David was born in 1910 in Suwałki, Poland, to Mordechai Stern and Hadassah Leah née Grosskin. He was Yair’s younger brother.

He studied in the Hebrew Gymnasium in Suwałki.  In 1926, he joined HaShahar, and immediately afterwards he set up a Beitar cell, which he headed in 1930. He was among the organizers of the first Beitar conference in Poland.

He became part of the regional command staff of Beitar in Bialystok, and then he became the chief officer of Beitar in Poland. In 1929, he went to Czechoslovakia’s Technion. In 1935, he graduated with a degree in engineering, married Hinda Sperling, and together they made aliyah with recruitment companies of Beitar. After he arrived, he became the commander of the recruitment company of Beitar in Herzliya. He also attended the IZL lieutenants’ course. When he finished this service, he moved on to Tel Aviv and served as the commander of a Beitar cell in Tel Aviv; he also served as the acting chief of Beitar, commander of the recruitment company, and a member of the directorate of the Revisionist Movement. He also helped Mapilim get settled in the Land of Israel.

In 1940, he started working as an engineer, founding a cooperative and a construction contracting company for the Histadrut. On 5 August 1947, he was arrested by the British together with mayors of major cities and activists in the nationalist movement. He was detained in Latrun and Atlit until March 1948. After the State was established, he was active in the Fighters’ Party of Lehi veterans, organizing the Fighters’ List (their symbol was Tu) to run for the First Knesset.

In 1954, he was active in the contractors’ union in Tel Aviv; he went on to be chairman of the board and a member of the central directorate. In 1972, he was chosen as the president of the organization, a position he held for twelve years. When he worked as a contractor, he built in the public sector, erecting many housing projects and public buildings throughout the country. In 1969, he was elected to the city council of Tel Aviv-Jaffa, serving as a member of the city management. At the end of the 1960s, he was one of the founders of the office of coordination among economic organizations. In 1978, he was elected to the Ninth Knesset as a member of the Likud Party. Throughout his life, he held many prominent public positions: a member of the board of the Herut Movement, Likud representative to the Zionist Congress, member of the directorate of government companies, and chairman of the board of the Jewish Settlement Treasury. He is now the president emeritus of the contractors’ union.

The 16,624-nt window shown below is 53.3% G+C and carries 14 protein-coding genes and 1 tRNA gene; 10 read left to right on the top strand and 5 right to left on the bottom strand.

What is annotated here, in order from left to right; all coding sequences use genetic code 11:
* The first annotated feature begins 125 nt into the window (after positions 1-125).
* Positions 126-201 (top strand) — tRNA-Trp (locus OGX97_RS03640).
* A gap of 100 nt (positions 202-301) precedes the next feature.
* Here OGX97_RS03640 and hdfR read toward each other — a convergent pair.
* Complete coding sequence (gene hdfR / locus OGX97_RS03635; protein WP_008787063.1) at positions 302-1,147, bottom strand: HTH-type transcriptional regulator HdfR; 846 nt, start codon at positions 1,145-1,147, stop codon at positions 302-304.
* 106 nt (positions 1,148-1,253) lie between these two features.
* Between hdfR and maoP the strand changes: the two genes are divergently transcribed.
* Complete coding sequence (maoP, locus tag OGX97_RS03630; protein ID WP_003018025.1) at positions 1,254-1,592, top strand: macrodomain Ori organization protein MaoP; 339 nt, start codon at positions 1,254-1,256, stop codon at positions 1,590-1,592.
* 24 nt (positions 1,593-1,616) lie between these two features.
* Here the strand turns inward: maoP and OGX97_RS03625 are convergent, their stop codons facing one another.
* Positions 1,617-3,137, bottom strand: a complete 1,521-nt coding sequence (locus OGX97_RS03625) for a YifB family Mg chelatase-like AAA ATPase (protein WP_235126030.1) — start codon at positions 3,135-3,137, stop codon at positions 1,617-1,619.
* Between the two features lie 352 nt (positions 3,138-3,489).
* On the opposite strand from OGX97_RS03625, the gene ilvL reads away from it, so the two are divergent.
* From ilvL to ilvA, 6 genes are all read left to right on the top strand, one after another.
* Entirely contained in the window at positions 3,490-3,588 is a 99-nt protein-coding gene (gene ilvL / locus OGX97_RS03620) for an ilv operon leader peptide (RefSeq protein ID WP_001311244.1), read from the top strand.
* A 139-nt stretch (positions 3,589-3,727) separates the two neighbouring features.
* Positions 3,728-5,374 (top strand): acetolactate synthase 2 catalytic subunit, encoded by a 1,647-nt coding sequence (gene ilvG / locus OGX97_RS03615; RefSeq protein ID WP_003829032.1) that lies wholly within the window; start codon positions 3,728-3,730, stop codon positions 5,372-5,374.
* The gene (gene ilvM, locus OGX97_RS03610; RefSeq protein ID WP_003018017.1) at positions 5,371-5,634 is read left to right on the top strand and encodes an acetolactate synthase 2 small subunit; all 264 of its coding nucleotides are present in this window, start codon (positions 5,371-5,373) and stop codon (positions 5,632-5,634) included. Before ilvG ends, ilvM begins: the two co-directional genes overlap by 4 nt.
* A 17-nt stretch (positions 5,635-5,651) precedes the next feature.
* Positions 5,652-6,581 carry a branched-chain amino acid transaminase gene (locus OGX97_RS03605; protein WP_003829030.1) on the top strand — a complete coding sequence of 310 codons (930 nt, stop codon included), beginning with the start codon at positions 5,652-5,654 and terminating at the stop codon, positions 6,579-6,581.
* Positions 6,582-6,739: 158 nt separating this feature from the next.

He was one of the founders of the Freedom Fighters of Israel Heritage Fund and of Beit Yair. It was his initiative to create an Avraham Stern-Yair Press. This fulfilled Yair’s wish to create a national press. Throughout the years, he documented Yair’s activity, even finding copious archival material in Poland about Yair’s purchase of weapons and his ties to the Polish government.

The Sterns had two children, Amira and Avraham. Hinda passed away in 1985.